The proponents of a new waterfront stadium in Auckland released further details today of their proposal, and participants.
They said the proposal would enable to have a new stadium within 10 years at no cost to ratepayers or taxpayers.
- ENGEO Ltd – engineering
- Jones Lang LaSalle – real estate feasibility & business case
- Ernst & Young – economic impact & business case
- Simpson Grierson – legal
- Peddle Thorp – NZ-based architecture, masterplanning (Peddle Thorp has entered into a subcontract arrangement with HOK, international stadium architects based in the US)
- Planning Focus Ltd (Alistair White) – resource management
- Phil O’Reilly Design Ltd – initial concept & creative consultant
- Rider Levett Bucknall Ltd – construction costs & project planning
- The Property Strategists (Ltd (Dave Wigmore) – real estate feasibility
- Buildmedia Ltd – architectural 3D visualisation imagery.
Key features of the waterfront stadium:
- Delivered at no cost to the Auckland ratepayer or the New Zealand taxpayer, paid for by the allocation of development rights over the Bledisloe Quarter & Eden Park
- A 50,000 seat (with the possibility to extend to 65,000), international standard, fully enclosed, multi-purpose stadium ─ suitable for entertainment, cultural events, field sports
- Future-proofed, with media & digital entertainment functionality, and designed for acoustic containment
- Ideally located at the single-most accessible location in Auckland, connected to the cbd public transport hub (trains, buses & ferries)
- Presents virtually no physical barriers between the city & the harbour, “only an elegant low profile”
- Features a floating roof form that complements the Waitemata Harbour & surrounding landscape
- Potential to become an iconic, internationally significant destination architecture site
- A commercially & functionally compelling replacement for Eden Park & Mt Smart Stadium – venues that are increasingly unfit for purpose and which have significant operational constraints
- A key part of Brand Auckland & Brand NZ, highly visible from the water, from Quay St & from the air
- Designed using accepted international best practice engineering & risk mitigation
- Integrates accepted seismic design principles as well as recommendations from the Ministry for the Environment on rising sea levels, GNS tsunami modelling and Auckland Council inundation & civil defence studies
- Incorporates appropriate measures to mitigate against all reasonable natural events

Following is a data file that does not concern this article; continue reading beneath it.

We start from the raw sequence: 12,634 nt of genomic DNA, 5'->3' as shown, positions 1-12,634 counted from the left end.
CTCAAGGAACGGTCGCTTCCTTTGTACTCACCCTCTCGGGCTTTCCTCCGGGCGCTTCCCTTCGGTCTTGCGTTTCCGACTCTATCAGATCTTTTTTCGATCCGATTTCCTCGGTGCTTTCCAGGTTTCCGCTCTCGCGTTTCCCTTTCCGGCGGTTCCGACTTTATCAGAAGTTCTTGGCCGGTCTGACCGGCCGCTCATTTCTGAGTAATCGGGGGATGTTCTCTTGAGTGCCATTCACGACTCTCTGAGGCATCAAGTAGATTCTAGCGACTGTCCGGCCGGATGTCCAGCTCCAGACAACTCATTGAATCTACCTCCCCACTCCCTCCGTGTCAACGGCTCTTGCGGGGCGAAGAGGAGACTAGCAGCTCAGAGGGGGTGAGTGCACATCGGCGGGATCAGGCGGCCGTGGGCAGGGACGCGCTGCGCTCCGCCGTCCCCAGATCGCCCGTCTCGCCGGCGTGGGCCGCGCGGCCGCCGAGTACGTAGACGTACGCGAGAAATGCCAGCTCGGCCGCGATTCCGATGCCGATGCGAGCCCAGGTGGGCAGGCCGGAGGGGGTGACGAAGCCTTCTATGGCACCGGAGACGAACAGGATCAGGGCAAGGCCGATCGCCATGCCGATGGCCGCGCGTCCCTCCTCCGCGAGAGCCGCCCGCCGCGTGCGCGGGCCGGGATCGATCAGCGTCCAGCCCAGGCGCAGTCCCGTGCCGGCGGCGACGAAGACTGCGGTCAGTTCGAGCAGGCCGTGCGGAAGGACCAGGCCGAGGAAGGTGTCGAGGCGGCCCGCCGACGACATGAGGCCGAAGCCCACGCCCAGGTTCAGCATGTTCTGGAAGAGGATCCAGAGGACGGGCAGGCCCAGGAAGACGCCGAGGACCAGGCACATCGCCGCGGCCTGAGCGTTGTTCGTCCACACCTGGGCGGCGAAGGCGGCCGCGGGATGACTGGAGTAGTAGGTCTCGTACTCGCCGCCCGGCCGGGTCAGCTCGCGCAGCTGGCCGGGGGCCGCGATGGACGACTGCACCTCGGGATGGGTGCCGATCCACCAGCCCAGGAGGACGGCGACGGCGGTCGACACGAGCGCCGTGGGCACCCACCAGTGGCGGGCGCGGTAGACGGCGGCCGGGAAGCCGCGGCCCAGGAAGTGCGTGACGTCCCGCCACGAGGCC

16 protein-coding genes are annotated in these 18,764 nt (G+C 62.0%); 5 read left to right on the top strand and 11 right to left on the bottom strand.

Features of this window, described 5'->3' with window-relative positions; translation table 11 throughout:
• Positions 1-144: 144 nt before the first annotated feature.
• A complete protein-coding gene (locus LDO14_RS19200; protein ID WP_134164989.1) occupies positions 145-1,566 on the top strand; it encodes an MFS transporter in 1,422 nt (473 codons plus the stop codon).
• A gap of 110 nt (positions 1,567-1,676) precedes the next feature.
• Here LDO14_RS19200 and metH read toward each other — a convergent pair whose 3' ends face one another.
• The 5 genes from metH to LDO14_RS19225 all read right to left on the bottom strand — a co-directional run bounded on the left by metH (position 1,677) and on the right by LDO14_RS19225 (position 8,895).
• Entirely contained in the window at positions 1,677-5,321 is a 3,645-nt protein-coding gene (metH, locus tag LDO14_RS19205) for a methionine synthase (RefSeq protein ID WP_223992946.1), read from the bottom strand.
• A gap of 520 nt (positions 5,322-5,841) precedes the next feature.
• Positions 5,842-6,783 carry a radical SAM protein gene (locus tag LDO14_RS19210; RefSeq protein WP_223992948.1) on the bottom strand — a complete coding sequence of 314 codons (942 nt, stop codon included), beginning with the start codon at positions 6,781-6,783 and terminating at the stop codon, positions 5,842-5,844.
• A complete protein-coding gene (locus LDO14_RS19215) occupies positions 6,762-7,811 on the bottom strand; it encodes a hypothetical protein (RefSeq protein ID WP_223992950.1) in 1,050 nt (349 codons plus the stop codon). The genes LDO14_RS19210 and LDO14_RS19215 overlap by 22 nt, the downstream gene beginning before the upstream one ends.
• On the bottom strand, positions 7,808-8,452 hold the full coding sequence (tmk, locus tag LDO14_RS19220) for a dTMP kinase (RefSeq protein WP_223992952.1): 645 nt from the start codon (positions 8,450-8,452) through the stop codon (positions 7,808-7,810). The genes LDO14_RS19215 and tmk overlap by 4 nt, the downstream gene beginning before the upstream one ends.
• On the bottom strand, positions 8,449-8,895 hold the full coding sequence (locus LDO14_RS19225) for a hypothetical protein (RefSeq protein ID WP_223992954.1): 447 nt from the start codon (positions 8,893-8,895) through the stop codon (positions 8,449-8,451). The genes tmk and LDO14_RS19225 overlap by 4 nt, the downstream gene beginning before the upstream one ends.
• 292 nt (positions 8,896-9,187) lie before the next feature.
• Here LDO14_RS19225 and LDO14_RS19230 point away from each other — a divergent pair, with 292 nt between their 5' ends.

- Doesn’t extend into the harbour beyond the northern tip of Bledisloe Wharf.
Key features of the Bledisloe Quarter:
- 2500 inner city dwellings housing more than 6000 residents
- Commercial area accommodating more than 6000 employees
- Located on Bledisloe Wharf which is repurposed and developed as a mixed use precinct (public space, residential, retail, hospitality, hotels and commercial)
- 360,000m² of mixed use development proposed with all carparking underground
- Together, the new Bledisloe Quarter and Wynyard Quarter will bookend the Auckland waterfront with a clear and legible harbour city edge which is fully connected across its east/west axis.
- The Bledisloe Quarter, like the Wynyard Quarter, has public spaces to all edges and the northernmost tip features a large public green space
- Public open space provision and development density are benchmarked from Wynyard Quarter
- Clustered towards Quay St, the scale and urban form of Bledisloe Quarter ‘reimagine’ Britomart Point, which once defined the eastern edge of the city waterfront
- Complements optimised future development of Ngati Whatua’s rail precinct land
- Captain Cook & Marsden Wharves are removed to open up the Queens Wharf / Bledisloe basin (so that the net impact of the project on the seabed is negligible
- Cruise ships are docked primarily between Queens & Princes Wharves, with an overflow facility in the Queens Wharf/Bledisloe basin.
- Berthing of mega (350m-plus) cruise ships is at the northern edge of Bledisloe Wharf.
- Predominantly separate areas for ferries & cruise ships enhance navigational safety.
- Connects naturally into current & planned public transport infrastructure.
- Creates opportunities for cultural & educational institutions focusing on the ocean & environment.
- Will improve the adjacent marine environment through stormwater management.
Auckland Waterfront Consortium chair Dave Wigmore said: “We are a group of professionals who are deeply invested in our city and who understand the realities of a project of this scale & its regional & national significance.”
He said the consortium had spent 18 months working up its proposal, which included development of the multi-purpose, fully enclosed stadium, previously dubbed ‘The Crater’, sunk into the seabed alongside Bledisloe Wharf, the redevelopment of the wharf as a mixed use Bledisloe Quarter, and the redevelopment of Eden Park for residential use.
“We’ve talked to the Mayor’s office, key Ministers, local and central government organisations, Ports of Auckland and a range of other stakeholders, and are in the process of engaging with Ngati Whatua. The feedback from stakeholders so far has been overwhelmingly positive.”
Attribution: Consortium release.